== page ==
Cancer is a leading cause of death worldwide and a burgeoning health burden with a limited number of successful therapeutics. On average, 10 million people worldwide lose their lives annually due to various cancers [1]. Every cancer requires an accurate diagnosis and prompt treatment at the earliest possibility. Even though most conventional treatment strategies such as surgery, chemotherapy, and radiotherapy remain major life savers, they have serious limitations that can damage healthy tissues [2][3]. Surgical removal of cancers can be effective in certain types and developmental stages of cancers; however, cancer relapse and the possibility of further spread due to metastasis are some of the inherent weaknesses of this method [4]. On the contrary, radiotherapy and chemotherapy provide varying degrees of success and inflict unprecedented failures in cancer treatment, especially distant tumor recurrences and undesirable effects [5][6]. Hence, to fill the gap, novel treatment concepts and strategies are essential as an ideal treatment for cancers. Cancer tumors consist of hypoxic core regions and necrotic centers, which make most cancer treatments incompetent due to lack of oxygen and abnormal vasculature. Studies have demonstrated that such regions are the key features of tumors that lead to treatment failure [7][8][9]. In addition, due to the abnormal vascular architecture, it is a huge challenge to deliver therapeutic agents to the tumor region. Hence, it is evident that a single treatment strategy may not be effective against cancer malignancies, but holistic approaches might bring suboptimal outcomes.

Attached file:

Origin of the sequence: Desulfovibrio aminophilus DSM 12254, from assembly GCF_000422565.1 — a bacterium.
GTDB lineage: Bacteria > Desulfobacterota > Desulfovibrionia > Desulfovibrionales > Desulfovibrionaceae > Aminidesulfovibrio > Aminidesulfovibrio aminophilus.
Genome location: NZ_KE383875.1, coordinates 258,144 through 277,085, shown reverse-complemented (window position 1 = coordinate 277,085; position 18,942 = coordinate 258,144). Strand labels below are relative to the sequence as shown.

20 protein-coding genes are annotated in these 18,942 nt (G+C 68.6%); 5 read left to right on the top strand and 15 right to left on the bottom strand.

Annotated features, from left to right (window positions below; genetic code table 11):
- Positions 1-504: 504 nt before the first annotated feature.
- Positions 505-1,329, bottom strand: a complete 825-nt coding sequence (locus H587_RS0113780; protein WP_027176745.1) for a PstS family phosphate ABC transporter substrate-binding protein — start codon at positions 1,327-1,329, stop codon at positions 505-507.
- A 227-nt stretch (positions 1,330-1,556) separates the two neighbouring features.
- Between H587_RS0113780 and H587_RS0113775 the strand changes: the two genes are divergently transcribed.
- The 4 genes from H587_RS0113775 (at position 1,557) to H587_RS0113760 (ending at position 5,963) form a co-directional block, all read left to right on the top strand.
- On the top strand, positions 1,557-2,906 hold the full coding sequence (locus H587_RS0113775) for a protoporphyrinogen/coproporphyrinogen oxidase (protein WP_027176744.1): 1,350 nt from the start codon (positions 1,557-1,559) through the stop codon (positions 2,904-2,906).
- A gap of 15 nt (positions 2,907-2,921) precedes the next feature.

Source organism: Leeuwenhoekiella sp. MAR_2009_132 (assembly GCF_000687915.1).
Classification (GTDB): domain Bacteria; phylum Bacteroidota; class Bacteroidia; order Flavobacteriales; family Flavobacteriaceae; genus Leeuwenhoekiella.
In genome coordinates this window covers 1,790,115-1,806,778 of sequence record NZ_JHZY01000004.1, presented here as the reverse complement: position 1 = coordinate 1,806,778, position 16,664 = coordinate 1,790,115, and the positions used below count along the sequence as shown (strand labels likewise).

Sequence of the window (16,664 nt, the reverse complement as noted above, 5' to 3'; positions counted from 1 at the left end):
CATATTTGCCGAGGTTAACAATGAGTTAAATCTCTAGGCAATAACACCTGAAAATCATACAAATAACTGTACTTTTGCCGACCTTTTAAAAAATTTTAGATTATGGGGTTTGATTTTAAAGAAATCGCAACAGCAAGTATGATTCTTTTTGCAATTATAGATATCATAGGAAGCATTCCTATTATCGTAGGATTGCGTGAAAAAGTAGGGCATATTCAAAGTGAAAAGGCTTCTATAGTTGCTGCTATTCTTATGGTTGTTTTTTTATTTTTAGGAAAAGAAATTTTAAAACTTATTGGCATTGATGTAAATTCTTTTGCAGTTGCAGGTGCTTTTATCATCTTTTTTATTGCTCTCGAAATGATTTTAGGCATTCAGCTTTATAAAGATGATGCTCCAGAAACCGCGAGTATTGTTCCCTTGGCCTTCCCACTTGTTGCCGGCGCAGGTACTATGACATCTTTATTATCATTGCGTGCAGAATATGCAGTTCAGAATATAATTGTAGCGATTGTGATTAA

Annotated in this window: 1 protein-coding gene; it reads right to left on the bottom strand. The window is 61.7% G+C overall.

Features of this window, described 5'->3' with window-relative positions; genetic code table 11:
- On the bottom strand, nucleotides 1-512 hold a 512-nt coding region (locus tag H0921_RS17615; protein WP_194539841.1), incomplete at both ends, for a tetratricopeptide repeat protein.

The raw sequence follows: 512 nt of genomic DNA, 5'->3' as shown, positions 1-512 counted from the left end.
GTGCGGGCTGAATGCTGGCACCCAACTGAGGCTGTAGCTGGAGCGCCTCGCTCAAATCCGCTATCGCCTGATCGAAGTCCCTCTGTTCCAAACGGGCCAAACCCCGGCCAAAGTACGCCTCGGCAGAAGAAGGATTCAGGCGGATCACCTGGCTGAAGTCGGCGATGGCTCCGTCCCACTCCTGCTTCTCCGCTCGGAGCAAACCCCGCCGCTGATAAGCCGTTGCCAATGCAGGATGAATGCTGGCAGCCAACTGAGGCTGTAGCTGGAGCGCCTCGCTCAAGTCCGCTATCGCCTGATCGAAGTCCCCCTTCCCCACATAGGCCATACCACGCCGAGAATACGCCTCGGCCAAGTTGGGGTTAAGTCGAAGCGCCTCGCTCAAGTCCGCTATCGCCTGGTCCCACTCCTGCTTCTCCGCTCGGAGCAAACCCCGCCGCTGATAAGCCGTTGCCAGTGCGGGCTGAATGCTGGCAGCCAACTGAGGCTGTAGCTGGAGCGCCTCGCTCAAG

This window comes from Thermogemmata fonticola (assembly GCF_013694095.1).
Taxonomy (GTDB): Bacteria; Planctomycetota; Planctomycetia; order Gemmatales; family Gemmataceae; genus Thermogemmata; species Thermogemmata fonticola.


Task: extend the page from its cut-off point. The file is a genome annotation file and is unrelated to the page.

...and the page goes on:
In recent decades, bacteria-mediated cancer treatments (BMCT) have garnered attention as an alternative strategy to treat cancer tumors due to the intrinsic challenges of conventional cancer treatment strategies. Advancements in genetic engineering and recombinant DNA technology had paved the path for developing numerous bacterial strains as model systems to be used in cancer immunotherapy. William Coley’s controversial study, more than a century ago, revealed that some bacterial species may hold the key to creating targeted treatments for cancers that are challenging to cure. According to Coley, the complex cocktail he produced had the potential to shrink cancer tumors; however, the lack of progressive techniques and poor understanding of the mode of action made it difficult to reproduce consistent results. Revitalizing these early findings, scientists around the world have attempted to use novel bacterial species, such as Bifidobacterium, Clostridium, Salmonella, Streptococcus, and Listeria monocytogenes for tumor regression and have brought deep insight into their mode of action.